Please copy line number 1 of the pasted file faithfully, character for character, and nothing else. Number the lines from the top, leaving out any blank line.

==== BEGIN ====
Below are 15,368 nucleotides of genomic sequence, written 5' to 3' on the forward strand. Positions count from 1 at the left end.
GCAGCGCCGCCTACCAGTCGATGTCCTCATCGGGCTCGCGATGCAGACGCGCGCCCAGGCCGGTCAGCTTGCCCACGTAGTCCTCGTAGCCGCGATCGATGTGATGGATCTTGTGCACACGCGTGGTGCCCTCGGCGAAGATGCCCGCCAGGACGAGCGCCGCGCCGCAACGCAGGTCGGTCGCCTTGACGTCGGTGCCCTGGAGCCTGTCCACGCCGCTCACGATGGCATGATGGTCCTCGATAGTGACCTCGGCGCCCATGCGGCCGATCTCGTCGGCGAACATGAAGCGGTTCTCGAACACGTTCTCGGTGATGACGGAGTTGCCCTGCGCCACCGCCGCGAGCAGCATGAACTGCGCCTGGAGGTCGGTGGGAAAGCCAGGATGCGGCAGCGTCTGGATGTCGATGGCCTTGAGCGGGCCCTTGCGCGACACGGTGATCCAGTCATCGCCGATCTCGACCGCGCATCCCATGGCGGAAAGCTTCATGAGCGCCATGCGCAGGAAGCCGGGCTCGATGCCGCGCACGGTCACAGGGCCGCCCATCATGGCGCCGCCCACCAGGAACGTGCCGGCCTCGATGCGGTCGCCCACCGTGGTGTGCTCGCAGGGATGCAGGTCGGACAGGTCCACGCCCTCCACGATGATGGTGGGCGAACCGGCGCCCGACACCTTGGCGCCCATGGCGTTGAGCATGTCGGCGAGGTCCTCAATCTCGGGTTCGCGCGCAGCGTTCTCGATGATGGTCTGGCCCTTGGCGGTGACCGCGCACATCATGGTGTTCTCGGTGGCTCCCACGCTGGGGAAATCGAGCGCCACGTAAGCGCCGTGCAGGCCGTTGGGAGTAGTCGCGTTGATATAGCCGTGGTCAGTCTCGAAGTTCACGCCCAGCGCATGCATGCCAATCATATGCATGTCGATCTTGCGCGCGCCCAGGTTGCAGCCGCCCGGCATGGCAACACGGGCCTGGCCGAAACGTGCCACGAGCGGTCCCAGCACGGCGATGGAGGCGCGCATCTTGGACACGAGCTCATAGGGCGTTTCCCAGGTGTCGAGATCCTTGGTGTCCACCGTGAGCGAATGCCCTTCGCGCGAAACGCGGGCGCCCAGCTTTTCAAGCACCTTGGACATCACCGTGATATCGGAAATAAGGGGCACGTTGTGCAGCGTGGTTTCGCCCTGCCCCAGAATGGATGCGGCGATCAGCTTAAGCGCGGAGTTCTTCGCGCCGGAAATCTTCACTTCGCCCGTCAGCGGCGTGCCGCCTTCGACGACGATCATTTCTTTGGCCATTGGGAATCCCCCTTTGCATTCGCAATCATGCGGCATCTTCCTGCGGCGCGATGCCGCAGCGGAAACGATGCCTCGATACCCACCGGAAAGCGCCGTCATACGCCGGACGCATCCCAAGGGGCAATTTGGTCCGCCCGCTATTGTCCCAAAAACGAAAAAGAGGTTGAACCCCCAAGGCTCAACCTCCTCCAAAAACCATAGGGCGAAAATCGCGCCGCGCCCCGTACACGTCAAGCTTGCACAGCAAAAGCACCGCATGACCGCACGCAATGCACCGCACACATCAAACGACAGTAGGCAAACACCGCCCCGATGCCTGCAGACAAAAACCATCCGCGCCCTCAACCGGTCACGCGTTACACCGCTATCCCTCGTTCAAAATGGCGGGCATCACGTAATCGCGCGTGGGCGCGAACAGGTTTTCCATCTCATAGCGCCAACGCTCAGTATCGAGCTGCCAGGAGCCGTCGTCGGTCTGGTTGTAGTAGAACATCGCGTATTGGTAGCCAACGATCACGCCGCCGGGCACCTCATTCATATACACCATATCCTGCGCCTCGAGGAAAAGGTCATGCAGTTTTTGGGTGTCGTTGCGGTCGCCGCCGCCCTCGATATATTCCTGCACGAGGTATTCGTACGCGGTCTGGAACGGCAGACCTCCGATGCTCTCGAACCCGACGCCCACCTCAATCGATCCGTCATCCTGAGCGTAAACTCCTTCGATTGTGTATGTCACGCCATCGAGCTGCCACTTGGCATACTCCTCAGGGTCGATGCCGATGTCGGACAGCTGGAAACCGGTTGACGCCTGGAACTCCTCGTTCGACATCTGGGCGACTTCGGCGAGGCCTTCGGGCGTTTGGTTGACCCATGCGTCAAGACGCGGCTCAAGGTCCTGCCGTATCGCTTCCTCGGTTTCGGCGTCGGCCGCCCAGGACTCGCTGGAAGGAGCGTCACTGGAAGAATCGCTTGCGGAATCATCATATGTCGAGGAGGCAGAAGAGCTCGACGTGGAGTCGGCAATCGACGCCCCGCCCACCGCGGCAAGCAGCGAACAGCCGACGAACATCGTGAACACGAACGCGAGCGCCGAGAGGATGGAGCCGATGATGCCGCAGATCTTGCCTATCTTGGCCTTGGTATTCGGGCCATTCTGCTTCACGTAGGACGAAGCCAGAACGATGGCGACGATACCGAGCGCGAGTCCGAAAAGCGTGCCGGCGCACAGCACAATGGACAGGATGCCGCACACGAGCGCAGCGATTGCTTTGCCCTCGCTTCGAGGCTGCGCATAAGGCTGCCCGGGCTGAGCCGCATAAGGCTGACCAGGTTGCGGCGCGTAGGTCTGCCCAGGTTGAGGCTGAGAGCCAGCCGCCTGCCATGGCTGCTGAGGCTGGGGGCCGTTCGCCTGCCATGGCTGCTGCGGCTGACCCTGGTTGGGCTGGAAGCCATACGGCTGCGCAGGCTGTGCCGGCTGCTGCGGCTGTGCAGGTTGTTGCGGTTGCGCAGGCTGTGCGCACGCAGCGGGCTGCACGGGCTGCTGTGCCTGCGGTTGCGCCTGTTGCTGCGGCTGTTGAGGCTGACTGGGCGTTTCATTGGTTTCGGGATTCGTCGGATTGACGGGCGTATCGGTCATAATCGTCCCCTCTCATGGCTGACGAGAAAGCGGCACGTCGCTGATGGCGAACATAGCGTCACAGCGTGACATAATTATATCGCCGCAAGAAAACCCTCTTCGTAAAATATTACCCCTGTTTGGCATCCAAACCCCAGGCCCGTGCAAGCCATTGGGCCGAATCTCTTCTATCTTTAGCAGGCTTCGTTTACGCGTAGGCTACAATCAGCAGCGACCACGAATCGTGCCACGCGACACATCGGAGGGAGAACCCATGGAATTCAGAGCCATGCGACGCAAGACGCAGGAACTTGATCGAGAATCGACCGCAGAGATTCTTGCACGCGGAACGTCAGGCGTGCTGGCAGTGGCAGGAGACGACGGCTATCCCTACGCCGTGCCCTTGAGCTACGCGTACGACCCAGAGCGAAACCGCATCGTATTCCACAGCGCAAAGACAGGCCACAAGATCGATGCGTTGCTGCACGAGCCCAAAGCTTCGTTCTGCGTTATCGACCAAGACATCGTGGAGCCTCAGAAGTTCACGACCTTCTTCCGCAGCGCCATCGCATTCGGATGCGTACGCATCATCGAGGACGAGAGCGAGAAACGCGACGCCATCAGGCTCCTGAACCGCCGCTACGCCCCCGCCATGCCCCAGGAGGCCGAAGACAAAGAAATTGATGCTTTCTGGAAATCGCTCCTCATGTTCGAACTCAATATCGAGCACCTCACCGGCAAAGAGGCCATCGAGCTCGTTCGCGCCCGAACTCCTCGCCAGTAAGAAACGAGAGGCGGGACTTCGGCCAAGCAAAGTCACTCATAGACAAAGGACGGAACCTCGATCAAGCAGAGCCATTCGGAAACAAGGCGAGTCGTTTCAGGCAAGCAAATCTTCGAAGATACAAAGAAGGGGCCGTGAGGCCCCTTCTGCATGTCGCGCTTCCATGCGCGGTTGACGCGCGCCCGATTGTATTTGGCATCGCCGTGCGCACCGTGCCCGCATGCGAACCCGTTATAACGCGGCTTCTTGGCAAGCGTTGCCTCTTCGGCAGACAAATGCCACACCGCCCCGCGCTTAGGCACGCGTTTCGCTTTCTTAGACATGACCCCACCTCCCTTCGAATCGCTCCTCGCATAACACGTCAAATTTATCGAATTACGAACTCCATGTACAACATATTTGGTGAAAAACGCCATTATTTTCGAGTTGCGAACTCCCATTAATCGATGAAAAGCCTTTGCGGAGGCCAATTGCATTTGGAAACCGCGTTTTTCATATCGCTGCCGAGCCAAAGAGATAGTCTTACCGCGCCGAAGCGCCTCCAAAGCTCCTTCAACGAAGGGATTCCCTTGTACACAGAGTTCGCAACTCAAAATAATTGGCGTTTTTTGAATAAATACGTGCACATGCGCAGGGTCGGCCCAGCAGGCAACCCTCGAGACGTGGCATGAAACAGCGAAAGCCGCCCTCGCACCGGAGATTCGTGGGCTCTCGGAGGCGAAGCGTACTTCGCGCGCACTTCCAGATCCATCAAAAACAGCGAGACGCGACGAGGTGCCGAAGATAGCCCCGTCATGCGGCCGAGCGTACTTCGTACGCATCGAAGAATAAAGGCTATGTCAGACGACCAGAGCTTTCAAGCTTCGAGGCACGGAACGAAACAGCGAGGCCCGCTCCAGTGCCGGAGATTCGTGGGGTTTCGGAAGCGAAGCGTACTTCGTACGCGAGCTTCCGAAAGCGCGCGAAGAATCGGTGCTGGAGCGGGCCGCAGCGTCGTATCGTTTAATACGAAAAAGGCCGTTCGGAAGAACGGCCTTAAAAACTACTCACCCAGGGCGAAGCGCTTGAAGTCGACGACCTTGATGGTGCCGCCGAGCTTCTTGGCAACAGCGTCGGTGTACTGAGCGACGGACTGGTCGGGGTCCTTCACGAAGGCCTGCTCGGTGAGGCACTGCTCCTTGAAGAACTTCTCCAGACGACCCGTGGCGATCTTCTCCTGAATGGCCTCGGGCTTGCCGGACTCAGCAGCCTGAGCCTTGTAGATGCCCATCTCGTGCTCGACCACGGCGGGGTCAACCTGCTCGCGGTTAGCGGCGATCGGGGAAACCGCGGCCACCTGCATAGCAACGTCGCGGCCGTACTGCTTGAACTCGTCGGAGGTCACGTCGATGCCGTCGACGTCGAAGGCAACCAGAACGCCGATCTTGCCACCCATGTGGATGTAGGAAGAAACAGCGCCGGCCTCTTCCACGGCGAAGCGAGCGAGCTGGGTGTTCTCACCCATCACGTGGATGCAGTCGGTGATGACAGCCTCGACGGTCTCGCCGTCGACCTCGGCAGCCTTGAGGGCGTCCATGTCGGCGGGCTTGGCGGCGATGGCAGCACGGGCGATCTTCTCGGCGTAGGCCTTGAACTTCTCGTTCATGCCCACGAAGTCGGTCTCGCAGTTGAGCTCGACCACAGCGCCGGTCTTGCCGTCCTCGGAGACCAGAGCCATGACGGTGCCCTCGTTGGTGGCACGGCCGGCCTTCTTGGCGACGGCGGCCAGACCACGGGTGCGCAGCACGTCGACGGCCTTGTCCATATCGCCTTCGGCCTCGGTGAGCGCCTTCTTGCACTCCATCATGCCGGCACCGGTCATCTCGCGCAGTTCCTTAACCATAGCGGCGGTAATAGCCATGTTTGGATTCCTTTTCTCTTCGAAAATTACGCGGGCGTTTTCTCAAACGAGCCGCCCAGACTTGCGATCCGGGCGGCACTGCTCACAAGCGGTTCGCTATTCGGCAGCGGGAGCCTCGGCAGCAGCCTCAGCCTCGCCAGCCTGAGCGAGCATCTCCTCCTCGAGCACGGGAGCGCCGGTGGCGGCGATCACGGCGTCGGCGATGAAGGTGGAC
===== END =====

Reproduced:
Below are 15,368 nucleotides of genomic sequence, written 5' to 3' on the forward strand. Positions count from 1 at the left end.